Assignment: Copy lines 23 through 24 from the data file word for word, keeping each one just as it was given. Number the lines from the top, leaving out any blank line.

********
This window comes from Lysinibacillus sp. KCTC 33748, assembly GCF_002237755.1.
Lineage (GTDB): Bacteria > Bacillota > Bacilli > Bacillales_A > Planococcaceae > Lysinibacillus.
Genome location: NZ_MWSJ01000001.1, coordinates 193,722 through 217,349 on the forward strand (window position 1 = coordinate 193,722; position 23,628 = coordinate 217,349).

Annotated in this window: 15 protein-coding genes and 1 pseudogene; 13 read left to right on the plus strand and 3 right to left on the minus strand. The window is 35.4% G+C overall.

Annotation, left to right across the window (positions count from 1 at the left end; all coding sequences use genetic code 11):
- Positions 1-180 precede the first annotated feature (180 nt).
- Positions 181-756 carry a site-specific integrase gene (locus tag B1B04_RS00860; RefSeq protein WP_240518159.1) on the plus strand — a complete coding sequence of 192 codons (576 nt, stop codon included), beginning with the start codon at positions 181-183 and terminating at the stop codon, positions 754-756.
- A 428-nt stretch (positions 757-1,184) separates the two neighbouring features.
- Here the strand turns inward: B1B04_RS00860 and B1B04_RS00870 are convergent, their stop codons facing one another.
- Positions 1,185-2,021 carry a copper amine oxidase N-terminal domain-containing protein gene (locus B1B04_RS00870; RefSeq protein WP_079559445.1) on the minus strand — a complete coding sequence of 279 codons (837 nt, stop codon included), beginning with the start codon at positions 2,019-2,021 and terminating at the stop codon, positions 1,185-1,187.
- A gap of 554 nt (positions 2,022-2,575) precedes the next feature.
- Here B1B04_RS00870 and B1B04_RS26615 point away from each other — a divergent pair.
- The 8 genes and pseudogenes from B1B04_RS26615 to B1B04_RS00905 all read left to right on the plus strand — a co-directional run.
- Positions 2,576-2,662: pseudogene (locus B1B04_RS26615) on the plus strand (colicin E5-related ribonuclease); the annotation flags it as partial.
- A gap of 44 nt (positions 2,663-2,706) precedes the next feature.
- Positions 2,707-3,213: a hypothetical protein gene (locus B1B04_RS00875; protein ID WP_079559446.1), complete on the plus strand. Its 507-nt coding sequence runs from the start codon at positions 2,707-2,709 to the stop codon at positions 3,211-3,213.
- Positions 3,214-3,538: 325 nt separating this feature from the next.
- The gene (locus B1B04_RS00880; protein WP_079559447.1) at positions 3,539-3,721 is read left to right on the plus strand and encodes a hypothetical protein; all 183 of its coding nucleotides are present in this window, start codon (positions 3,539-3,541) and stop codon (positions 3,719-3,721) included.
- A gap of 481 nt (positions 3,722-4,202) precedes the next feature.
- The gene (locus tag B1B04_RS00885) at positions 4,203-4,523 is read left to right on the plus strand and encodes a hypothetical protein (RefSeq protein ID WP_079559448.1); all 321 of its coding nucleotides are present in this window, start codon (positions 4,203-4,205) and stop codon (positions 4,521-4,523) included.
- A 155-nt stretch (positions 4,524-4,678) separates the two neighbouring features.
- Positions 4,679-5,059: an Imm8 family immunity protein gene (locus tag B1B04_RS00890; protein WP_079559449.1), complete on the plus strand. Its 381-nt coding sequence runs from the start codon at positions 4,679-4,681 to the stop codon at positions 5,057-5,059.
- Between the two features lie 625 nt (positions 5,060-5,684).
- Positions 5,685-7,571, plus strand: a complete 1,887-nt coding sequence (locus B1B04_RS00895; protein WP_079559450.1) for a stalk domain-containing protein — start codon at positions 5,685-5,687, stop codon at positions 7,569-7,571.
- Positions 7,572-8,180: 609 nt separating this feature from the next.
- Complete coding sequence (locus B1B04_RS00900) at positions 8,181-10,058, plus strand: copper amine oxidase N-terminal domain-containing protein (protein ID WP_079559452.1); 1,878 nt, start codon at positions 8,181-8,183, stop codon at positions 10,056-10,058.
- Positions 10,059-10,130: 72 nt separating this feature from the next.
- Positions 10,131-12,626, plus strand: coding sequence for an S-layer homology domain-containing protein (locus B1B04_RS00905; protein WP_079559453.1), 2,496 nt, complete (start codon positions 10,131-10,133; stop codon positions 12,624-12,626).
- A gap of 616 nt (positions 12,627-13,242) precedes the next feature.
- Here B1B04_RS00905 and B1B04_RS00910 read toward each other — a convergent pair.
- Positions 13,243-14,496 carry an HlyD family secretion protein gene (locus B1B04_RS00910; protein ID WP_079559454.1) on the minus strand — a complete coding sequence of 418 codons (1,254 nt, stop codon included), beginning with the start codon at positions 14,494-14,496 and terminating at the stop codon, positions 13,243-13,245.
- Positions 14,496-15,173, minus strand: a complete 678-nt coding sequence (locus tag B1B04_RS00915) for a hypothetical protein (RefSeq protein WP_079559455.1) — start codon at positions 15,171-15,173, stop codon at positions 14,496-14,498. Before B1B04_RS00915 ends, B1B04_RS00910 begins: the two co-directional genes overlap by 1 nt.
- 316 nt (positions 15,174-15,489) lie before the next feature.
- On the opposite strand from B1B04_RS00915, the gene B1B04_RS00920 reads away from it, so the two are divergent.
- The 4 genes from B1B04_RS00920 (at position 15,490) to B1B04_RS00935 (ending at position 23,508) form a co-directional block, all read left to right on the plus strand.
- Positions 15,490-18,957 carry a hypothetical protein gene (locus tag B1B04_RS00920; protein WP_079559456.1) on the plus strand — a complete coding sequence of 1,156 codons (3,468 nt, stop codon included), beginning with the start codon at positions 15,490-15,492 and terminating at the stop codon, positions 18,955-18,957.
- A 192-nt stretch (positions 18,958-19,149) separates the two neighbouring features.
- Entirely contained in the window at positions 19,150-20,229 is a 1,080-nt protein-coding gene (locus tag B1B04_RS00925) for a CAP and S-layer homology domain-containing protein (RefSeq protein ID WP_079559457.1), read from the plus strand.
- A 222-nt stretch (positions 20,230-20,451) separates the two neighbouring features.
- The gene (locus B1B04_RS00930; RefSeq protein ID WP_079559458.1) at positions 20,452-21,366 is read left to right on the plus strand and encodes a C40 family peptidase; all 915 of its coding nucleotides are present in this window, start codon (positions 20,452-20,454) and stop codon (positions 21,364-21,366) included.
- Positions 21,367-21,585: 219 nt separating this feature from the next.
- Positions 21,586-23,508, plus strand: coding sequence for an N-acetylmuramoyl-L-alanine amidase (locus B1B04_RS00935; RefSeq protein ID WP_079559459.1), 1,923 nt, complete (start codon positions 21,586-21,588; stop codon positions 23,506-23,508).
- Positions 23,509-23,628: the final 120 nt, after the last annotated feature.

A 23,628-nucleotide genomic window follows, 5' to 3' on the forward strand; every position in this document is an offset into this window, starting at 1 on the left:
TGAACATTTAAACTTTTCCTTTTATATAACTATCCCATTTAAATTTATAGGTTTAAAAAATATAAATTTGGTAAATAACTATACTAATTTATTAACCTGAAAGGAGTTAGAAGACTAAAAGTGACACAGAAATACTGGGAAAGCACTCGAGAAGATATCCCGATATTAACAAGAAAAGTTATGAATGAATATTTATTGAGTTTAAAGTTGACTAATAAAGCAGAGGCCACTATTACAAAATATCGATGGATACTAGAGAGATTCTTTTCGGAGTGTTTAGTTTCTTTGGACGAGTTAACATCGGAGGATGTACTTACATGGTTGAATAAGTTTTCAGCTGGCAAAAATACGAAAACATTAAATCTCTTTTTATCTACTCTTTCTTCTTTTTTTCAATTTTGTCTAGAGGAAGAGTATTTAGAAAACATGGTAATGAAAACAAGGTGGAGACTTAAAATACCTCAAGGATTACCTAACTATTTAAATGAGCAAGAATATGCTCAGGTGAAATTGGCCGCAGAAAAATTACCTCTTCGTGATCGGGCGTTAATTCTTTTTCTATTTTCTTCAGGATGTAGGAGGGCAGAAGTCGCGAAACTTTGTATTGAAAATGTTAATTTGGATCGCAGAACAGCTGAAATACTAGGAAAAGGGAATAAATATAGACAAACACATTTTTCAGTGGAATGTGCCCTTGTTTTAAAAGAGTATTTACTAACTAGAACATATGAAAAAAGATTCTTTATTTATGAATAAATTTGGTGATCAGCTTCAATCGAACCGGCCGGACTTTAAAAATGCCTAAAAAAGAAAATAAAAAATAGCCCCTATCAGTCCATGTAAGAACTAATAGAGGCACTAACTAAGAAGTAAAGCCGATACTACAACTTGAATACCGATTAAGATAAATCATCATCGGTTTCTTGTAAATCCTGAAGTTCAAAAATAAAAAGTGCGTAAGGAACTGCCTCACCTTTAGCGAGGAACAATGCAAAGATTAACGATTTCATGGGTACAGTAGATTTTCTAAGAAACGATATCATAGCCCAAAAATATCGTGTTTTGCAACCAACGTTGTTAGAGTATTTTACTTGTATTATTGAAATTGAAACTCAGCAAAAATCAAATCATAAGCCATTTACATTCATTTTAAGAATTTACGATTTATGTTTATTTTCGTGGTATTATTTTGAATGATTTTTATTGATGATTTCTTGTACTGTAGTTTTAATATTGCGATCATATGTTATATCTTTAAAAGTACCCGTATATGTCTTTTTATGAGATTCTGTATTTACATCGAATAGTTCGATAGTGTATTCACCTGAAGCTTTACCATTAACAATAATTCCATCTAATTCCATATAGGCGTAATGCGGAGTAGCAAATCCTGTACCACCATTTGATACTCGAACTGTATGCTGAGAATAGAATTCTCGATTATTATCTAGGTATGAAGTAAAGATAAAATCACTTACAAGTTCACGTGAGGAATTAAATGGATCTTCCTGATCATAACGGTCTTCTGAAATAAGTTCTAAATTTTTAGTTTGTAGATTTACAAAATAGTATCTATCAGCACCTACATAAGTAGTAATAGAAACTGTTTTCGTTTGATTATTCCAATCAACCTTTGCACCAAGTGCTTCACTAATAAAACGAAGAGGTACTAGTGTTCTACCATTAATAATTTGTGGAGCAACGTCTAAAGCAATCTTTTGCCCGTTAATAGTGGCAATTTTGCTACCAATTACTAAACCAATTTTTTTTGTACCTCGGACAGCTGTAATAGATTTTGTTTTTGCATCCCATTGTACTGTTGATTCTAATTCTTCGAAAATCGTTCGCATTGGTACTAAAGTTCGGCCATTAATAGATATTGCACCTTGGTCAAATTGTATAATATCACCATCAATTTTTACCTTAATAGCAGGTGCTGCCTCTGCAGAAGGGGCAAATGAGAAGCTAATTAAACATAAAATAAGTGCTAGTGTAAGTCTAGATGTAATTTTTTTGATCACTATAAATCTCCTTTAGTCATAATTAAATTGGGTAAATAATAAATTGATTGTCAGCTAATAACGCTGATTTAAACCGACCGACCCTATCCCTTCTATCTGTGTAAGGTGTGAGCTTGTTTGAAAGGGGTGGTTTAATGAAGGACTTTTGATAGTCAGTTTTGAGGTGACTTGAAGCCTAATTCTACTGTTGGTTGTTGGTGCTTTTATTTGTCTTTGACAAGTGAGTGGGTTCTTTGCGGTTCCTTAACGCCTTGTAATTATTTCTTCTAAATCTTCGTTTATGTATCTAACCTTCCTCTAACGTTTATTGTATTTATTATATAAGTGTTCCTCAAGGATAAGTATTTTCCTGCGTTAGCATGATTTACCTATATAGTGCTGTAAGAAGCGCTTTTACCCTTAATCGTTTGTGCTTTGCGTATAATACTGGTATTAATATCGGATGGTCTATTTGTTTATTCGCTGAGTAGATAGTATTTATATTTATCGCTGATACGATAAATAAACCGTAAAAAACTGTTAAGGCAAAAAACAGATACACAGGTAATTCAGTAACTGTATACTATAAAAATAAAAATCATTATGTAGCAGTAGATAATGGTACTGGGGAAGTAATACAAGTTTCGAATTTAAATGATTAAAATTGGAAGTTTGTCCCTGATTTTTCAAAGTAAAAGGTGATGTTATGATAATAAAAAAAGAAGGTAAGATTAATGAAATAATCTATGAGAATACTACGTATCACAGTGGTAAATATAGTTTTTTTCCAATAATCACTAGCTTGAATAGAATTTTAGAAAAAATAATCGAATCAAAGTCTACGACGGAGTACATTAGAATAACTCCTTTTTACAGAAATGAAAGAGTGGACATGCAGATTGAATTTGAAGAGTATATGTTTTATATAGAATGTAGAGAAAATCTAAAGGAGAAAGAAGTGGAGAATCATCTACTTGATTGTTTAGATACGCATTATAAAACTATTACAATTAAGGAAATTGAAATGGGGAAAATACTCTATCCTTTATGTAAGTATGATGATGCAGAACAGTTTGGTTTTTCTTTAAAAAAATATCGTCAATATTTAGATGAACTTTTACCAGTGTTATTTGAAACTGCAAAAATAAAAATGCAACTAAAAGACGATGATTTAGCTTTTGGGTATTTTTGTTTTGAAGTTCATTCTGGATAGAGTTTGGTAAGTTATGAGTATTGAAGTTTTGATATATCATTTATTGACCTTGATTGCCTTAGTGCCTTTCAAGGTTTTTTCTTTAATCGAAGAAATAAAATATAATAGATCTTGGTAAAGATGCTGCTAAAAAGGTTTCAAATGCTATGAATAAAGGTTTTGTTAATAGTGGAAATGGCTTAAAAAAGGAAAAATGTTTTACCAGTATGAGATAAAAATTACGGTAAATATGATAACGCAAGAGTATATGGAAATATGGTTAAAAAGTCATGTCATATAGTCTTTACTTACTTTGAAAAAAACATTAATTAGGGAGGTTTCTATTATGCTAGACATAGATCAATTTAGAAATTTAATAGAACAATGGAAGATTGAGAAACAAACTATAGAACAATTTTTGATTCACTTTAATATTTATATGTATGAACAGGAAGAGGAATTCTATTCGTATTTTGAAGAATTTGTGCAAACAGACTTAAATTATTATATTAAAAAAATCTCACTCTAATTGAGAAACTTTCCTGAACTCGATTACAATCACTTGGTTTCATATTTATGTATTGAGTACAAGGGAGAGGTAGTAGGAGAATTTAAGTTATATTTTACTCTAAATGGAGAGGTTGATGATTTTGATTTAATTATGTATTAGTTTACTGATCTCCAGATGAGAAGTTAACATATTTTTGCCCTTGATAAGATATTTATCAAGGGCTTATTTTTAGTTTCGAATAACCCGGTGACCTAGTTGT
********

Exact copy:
- Between the two features lie 625 nt (positions 5,060-5,684).
- Positions 5,685-7,571, plus strand: a complete 1,887-nt coding sequence (locus B1B04_RS00895; protein WP_079559450.1) for a stalk domain-containing protein — start codon at positions 5,685-5,687, stop codon at positions 7,569-7,571.